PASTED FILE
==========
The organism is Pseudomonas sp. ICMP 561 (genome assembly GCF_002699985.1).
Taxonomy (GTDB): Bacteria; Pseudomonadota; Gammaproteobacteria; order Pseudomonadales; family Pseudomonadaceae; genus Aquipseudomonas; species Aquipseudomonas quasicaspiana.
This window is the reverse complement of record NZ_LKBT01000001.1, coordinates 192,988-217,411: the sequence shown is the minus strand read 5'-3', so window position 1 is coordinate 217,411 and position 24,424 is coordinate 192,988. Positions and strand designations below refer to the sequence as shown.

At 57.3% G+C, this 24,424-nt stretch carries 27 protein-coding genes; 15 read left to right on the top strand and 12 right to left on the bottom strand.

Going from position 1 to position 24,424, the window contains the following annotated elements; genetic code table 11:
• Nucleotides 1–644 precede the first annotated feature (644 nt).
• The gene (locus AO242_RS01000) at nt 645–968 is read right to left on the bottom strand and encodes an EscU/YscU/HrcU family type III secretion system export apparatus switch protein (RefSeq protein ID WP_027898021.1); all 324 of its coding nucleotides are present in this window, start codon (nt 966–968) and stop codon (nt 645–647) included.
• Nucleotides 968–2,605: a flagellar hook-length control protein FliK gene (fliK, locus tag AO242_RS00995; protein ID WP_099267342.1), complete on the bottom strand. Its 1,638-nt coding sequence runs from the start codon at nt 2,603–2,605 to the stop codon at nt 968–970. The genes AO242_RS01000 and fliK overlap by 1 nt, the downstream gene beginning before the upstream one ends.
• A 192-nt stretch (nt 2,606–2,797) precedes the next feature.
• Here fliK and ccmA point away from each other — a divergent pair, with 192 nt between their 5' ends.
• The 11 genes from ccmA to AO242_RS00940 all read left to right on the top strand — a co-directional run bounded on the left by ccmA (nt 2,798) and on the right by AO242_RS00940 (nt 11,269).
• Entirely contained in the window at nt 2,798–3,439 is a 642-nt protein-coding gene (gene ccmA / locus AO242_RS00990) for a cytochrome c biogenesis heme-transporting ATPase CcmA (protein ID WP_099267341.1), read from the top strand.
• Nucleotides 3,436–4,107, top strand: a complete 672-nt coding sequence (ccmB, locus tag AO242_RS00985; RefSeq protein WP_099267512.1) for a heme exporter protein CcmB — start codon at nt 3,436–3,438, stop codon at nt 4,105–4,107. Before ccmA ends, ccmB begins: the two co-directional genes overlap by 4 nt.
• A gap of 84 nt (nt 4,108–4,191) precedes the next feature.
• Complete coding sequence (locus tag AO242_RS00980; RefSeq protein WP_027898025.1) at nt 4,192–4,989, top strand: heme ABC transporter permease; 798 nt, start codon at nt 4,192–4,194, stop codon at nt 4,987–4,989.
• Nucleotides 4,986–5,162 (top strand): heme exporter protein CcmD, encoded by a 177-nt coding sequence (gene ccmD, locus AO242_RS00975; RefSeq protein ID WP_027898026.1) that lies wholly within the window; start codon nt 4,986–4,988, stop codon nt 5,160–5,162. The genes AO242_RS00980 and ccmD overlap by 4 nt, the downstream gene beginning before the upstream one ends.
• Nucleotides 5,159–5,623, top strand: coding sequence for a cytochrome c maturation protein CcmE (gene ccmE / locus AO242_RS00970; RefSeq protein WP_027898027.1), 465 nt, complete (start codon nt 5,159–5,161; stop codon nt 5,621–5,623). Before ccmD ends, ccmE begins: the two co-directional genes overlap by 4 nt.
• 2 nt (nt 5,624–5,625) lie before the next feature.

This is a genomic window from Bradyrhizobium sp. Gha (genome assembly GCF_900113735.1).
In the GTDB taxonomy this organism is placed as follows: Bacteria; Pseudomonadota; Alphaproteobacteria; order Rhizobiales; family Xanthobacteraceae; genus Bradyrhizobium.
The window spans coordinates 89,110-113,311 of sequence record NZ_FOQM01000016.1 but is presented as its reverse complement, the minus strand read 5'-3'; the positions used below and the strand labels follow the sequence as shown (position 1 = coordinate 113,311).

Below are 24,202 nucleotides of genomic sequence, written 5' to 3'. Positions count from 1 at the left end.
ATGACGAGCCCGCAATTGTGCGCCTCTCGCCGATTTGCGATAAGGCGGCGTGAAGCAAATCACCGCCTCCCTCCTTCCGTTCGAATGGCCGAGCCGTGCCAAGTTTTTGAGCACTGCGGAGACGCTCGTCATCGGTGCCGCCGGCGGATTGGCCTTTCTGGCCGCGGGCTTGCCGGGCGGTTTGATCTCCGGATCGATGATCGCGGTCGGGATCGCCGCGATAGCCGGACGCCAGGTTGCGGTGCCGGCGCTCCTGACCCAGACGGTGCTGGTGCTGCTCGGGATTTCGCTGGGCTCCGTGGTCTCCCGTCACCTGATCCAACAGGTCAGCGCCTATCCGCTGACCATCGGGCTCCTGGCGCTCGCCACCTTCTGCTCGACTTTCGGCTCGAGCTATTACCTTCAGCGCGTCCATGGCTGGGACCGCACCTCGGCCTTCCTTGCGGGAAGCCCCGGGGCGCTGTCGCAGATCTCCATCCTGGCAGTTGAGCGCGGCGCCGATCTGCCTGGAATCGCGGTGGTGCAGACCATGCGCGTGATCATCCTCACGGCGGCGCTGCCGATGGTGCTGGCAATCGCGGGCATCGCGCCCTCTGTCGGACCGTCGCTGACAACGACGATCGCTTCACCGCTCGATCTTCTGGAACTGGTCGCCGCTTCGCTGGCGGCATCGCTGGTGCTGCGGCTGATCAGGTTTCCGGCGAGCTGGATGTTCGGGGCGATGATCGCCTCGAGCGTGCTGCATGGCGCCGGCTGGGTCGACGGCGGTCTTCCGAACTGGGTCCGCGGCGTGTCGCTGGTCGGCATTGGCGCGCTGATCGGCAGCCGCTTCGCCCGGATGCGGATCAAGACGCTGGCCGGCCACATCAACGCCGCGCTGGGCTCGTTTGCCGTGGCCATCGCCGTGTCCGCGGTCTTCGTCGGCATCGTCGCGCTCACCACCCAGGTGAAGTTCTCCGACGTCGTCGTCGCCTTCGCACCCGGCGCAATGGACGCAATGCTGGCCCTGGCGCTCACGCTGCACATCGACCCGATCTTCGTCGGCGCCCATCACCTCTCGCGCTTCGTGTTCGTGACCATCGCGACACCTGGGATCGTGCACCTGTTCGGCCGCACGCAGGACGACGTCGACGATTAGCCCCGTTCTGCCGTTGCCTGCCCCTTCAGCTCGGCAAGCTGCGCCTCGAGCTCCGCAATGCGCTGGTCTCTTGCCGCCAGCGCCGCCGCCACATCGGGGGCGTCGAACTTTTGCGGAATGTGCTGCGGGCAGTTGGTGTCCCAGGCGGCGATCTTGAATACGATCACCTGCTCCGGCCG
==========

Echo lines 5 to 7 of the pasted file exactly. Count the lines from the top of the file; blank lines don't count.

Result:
Going from position 1 to position 24,424, the window contains the following annotated elements; genetic code table 11:
• Nucleotides 1–644 precede the first annotated feature (644 nt).
• The gene (locus AO242_RS01000) at nt 645–968 is read right to left on the bottom strand and encodes an EscU/YscU/HrcU family type III secretion system export apparatus switch protein (RefSeq protein ID WP_027898021.1); all 324 of its coding nucleotides are present in this window, start codon (nt 966–968) and stop codon (nt 645–647) included.